By Mark Wineka
In Brooklyn, N.Y., Thomas Gavitt was watching the news around dinner time Friday night when he saw a brief message that two firemen in Salisbury, N.C., had died in the line of duty.
“It was lucky I caught it,” Gavitt said.
Six years ago almost to the day, Gavitt and his wife, Katie, had been guests in Salisbury as the city honored his role ó and those of his comrades ó as a New York firefighter during and after the Sept. 11, 2001, terrorist attacks.
His visit was part of a program sponsored by the U.S. Conference of Mayors that tried to give New York firefighters a much-needed vacation. Gavitt was one of 200 firefighters who signed up for the program, and Salisbury was his host.
During his stay, he received the key to the city. He attended a ceremony at the main fire station and a service honoring firefighters at Grace United Methodist Church.
He and Katie shopped in Salisbury with gift certificates from downtown merchants. They received Cheerwine hats from Richard’s Barbecue and tasted plenty of Southern cooking.
His visit also prompted a pledge from the city of Salisbury to refurbish the long-neglected Firemen’s Memorial at the edge of Chestnut Hill Cemetery in time for the first anniversary of the terrorist attacks.
The city successfully followed through on its promise and has been conducting a 9/11 ceremony at the memorial every year since.
Gavitt is on disability now and no longer a fireman ó his lungs shot from his duties during 9/11 and the rescue efforts afterwards.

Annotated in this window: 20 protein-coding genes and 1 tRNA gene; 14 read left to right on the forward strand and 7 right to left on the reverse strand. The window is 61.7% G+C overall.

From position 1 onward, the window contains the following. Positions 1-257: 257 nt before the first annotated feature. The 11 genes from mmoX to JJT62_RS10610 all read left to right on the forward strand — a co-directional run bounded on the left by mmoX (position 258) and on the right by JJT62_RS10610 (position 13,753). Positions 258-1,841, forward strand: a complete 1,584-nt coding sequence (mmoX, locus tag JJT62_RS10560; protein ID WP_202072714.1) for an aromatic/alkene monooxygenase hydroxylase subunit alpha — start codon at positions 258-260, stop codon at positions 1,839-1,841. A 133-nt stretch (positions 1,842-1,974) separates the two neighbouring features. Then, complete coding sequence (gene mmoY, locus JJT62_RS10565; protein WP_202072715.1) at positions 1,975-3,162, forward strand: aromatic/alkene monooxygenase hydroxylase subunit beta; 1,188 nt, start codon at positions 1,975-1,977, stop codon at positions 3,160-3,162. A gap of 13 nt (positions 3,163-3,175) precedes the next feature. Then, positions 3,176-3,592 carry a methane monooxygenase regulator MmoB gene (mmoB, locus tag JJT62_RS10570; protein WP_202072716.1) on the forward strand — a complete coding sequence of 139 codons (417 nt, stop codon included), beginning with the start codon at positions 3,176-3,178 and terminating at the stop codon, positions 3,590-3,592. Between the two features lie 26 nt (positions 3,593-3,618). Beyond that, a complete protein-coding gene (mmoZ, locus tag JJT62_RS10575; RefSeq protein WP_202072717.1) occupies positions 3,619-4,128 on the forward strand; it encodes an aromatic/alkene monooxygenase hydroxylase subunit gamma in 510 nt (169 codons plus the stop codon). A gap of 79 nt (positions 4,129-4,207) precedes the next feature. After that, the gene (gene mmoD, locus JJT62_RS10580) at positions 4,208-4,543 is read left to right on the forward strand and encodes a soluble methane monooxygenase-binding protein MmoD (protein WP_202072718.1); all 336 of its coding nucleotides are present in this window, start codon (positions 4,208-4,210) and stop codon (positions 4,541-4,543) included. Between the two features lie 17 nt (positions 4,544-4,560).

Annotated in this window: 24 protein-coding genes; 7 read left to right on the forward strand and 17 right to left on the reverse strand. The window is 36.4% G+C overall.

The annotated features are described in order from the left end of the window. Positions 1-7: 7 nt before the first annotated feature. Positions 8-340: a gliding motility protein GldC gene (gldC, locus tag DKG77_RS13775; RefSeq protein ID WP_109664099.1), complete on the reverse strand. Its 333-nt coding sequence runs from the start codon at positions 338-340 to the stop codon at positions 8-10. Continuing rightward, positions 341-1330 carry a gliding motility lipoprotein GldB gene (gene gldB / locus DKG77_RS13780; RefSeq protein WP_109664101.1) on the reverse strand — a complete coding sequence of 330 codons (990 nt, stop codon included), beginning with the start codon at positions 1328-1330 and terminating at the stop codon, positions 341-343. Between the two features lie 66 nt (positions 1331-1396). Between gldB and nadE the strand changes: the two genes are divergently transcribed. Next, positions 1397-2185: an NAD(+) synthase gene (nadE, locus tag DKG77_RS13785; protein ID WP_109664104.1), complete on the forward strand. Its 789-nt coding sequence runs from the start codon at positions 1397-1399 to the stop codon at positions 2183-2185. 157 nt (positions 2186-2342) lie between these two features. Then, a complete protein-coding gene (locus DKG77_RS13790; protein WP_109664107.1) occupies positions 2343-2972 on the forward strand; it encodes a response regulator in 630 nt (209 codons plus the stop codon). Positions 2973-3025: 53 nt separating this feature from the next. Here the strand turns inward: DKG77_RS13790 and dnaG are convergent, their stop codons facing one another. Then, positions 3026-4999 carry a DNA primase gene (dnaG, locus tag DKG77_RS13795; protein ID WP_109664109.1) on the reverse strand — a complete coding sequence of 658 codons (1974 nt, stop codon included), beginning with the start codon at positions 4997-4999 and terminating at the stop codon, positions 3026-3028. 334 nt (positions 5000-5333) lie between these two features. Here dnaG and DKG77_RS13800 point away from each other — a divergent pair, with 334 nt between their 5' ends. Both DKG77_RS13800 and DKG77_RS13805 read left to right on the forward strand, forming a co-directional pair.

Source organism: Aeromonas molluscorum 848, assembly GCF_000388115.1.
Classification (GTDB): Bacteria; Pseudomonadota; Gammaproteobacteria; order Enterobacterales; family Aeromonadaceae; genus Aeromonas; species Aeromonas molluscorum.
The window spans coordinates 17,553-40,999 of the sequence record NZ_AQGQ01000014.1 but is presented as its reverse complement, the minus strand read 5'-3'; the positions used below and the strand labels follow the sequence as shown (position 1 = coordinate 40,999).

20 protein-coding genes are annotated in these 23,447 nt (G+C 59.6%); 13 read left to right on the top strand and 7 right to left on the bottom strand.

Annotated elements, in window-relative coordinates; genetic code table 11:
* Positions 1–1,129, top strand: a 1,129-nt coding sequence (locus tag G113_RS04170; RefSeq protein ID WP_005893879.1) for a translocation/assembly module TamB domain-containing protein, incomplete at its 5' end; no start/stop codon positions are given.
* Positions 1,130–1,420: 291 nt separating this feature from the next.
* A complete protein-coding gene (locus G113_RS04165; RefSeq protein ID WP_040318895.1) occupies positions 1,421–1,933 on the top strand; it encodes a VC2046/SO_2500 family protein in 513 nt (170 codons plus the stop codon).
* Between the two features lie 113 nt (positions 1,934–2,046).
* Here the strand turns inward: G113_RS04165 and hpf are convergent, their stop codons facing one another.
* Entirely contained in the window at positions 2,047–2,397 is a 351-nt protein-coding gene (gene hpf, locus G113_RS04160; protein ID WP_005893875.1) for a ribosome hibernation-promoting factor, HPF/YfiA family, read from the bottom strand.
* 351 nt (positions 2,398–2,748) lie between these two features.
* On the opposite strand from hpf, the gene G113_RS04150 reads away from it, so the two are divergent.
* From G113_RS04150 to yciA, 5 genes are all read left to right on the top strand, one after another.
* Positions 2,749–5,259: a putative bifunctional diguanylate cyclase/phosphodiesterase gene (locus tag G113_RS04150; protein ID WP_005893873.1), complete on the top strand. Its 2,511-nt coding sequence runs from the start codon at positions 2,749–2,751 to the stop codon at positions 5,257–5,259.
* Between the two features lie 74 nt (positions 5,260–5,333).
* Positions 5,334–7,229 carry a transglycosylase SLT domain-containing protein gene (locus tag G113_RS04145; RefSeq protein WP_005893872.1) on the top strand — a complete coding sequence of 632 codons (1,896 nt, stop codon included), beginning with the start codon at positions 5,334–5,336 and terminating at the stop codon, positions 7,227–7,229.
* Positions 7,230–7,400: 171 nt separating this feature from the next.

Gavitt said when he learned of the deaths of Salisbury firefighters Victor Isler and Justin Monroe, he and his wife knew they should travel to Salisbury.
They drove all night Tuesday and reached Salisbury about 7 a.m. Wednesday. The couple went to the visitation Wednesday afternoon for Isler and Wednesday night for Monroe.
They will attend the 2 p.m. funeral at Catawba College today.
Though Isler was a former New York paramedic, Gavitt did not know him.
Gavitt said Salisbury is full of “good people, true to heart.”
He added that it was good to see the same camaraderie he witnessed in 2002, and everybody helping each other out, “doing what they can do.”
“Six years later, and it’s like I never left,” Gavitt said.
The Gavitts plan to stay until Saturday.
Salisbury Mayor Susan Kluttz renewed her friendship with the Gavitts Wednesday and said how touched and honored she was to have them back in Salisbury during the community’s time in need.
Contact Mark Wineka at 704-797-4263 or email@example.com.
By Mark Wineka